Behavior Changes in Your Aging Dog

In addition to the physical changes we all attribute to the aging process, you may see a number of behavioral differences in your dog as he gets on in years. While some changes may be natural, others might be related to a health condition that requires attention. Read on to see how you can identify and manage these developments, but when in doubt, always check with your vet.



If your dog seems to suddenly, and out of character, start growling, snapping, or biting, then he or she is showing signs of aggression. When dogs begin to age, they can experience a wide variety of painful inflictions and physical or mental changes that can lead to grumpiness and aggression. Some of the most common reasons behind a normally sweet dog becoming nippy and grouchy include:

  • Pains in the body (such as in the joints or muscles)

  • Painful skin (due to allergies, dryness, or dietary issues)

  • Painful dental, gum, or throat issues

  • Stomach or indigestion pains

  • Feeling fearful or startled due to loss of hearing, vision, or both

  • Mental or nervous system issues such as medication side effects or canine cognitive dysfunction (discussed in greater detail below).


Canine Cognitive Dysfunction

Canine cognitive dysfunction (CCD) affects around 60 percent or more of dogs that are past the age of 10. If all other health or pain-causing issues have been ruled out by your dog’s vet, chances are high that he or she could have this disorder. Some of the primary symptoms of canine cognitive dysfunction include the following:

  • Abnormal soiling in the house or sleeping areas

  • Aggression and loss of recognition of family members or other family pets

  • Confusion, disorientation, or inability to locate familiar objects (such as the house or food bowl)

  • Stiffness, weakness, restlessness, chronic circling or pacing

  • Increased barking, whining, or growling

  • Inability to sleep or restless and agitated while sleeping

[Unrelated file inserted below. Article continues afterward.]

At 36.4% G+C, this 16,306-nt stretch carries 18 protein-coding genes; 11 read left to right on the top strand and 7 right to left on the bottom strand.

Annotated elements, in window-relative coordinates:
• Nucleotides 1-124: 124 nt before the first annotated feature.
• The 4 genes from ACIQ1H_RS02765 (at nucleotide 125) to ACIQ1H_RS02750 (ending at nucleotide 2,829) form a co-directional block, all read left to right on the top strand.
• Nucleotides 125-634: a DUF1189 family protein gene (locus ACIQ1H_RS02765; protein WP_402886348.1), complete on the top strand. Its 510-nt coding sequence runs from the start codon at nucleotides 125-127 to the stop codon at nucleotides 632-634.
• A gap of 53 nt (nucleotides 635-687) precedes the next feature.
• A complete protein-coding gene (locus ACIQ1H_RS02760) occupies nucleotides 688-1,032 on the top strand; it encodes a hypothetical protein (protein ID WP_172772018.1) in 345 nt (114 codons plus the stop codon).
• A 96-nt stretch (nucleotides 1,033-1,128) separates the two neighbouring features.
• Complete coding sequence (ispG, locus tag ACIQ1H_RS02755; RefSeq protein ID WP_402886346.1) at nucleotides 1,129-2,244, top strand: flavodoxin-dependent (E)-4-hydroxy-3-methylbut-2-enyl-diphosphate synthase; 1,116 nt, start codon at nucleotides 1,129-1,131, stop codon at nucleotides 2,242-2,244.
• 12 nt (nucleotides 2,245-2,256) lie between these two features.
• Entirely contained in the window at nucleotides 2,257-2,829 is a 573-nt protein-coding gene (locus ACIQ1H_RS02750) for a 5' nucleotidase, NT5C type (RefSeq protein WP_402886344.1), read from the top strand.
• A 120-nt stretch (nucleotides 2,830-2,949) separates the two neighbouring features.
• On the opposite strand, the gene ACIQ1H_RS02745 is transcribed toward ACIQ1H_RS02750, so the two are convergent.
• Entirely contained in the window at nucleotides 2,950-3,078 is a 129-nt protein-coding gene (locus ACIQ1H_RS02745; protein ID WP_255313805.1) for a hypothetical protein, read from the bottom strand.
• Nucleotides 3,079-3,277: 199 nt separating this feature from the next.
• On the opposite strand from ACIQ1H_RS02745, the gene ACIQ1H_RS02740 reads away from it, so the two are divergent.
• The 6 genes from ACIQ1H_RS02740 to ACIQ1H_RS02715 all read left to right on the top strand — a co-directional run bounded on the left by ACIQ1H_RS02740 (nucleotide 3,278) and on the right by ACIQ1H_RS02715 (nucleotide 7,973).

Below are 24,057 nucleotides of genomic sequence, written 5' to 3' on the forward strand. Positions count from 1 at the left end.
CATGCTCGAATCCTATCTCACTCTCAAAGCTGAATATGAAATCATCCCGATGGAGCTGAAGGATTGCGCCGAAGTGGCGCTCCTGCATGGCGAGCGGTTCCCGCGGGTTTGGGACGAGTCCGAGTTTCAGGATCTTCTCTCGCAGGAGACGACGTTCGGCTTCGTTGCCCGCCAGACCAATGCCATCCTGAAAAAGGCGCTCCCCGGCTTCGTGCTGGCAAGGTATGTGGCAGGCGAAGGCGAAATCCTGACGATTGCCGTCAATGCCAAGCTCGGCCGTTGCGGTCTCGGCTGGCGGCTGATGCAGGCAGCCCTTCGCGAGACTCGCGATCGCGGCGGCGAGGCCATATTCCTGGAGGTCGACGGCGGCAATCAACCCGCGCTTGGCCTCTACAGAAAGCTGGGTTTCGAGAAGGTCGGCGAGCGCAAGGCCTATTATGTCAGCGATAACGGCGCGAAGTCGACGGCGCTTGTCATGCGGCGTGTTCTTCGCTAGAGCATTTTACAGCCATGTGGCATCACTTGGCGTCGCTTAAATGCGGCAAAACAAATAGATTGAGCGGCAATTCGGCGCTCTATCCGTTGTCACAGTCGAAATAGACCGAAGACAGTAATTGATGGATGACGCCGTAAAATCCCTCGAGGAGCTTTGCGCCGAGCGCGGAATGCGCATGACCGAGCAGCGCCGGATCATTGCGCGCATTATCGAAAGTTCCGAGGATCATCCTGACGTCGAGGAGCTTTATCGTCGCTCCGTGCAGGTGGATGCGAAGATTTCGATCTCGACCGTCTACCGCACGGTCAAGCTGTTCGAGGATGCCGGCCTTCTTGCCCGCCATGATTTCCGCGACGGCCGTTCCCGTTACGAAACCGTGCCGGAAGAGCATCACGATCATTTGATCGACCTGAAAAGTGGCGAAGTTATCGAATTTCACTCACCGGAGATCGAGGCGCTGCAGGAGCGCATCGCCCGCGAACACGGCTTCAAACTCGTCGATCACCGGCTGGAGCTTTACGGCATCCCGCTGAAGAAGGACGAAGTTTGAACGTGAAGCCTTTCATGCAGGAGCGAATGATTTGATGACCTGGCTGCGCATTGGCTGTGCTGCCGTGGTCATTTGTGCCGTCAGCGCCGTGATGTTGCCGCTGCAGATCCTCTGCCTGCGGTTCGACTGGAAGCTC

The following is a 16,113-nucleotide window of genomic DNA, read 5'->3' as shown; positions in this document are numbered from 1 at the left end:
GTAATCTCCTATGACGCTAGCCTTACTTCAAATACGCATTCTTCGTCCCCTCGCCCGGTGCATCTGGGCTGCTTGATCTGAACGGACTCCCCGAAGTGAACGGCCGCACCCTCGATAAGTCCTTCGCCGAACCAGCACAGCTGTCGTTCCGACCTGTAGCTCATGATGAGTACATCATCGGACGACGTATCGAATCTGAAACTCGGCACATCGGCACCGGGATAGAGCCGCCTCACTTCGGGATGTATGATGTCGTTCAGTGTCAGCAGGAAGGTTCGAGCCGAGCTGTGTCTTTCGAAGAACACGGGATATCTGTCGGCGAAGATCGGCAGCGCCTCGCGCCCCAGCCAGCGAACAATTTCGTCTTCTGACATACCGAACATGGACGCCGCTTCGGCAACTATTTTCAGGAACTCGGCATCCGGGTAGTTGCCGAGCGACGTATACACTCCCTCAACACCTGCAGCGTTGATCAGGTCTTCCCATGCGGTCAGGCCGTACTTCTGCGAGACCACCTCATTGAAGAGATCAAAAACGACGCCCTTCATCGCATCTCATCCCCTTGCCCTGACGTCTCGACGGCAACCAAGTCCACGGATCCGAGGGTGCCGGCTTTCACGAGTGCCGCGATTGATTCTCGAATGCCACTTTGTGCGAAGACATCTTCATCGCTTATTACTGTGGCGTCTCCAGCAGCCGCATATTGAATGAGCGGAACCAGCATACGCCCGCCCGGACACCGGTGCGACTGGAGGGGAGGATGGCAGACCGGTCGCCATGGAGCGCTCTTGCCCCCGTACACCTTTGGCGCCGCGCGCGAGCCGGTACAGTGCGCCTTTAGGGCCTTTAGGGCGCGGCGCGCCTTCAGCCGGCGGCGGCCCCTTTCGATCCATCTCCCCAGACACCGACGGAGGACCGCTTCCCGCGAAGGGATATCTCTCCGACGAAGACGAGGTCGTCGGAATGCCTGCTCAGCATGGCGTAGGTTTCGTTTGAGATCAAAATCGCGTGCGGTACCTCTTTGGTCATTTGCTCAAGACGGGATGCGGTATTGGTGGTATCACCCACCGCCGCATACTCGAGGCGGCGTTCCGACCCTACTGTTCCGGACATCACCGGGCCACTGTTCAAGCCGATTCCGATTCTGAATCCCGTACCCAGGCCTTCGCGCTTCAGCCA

• Lethargy or decreased activity

  • Inability to pay attention or seems to stare off into space


Lack of Interest in Others

When dogs experience pain or another aging physical issue (such as blindness or deafness), they may appear less interested in humans and other pets or act depressed.


Too Much Interest in Others or Separation Anxiety

When sweet and gentle dogs who have been raised in loving homes for several years experience pain or discomfort, they usually seek comfort from their family members or become excessively clingy. Some dogs become so clingy in their old age that they may show symptoms of separation anxiety when left alone (such as destroying the home or urinating inside).


Making Bathroom Messes

Whether your aging dog has a cognitive disorder or a physical issue, making messes indoors becomes common as they become older. Your dog may become completely incontinent and urinate or defecate in the house, or make messes due to separation anxiety, as discussed above. Other reasons for inappropriate elimination might include the following:

  • Physical diseases

  • Physical pain that prevents him or her getting up and going outside

  • Canine cognitive disorder


15 Solutions For Behavioral Changes in Aging Dogs

  1. As always, seek a vet’s consultation before taking anyone else’s advice.

  2. Keep your regular schedule or create a more structured schedule so your dog will know what to expect.

  3. If your dog is losing hearing or sight, then try to maintain a loud, but calm voice around them.

  4. If your dog is losing hearing, teach him some commands via hand signals (like pointing down for “sit” or holding a flat hand palm down for “lay down”).

  5. Pet and snuggle your dog when they seem the most energetic and don’t smother him or her unless they seem interested.

  6. Give your dog a nice private place to rest quietly if he or she seems overwhelmed by other pets or family members.

  7. Give your dog medicine or supplements as prescribed to help with arthritis or joint pain.

  8. Take your dog for walks more frequently, but for shorter distances.

  9. Build or purchase steps that are designed to help aging dogs climb into bed or onto couches.

  10. Use softer brushes when grooming.

  11. Use gentle shampoos when bathing and bathe after every housebreaking accident.

  12. Include regular feeding, sleeping, grooming, and exercise sessions in your schedule

  13. Consider using an indoor litter pan or potty box for aging dogs that have trouble walking outside.

  14. Give your dog a diet that is nutritious and right for his or her own needs, according to your vet’s advice.

  15. Consider providing a soft, yet supportive, bed in each of the the rooms that your dog visits.

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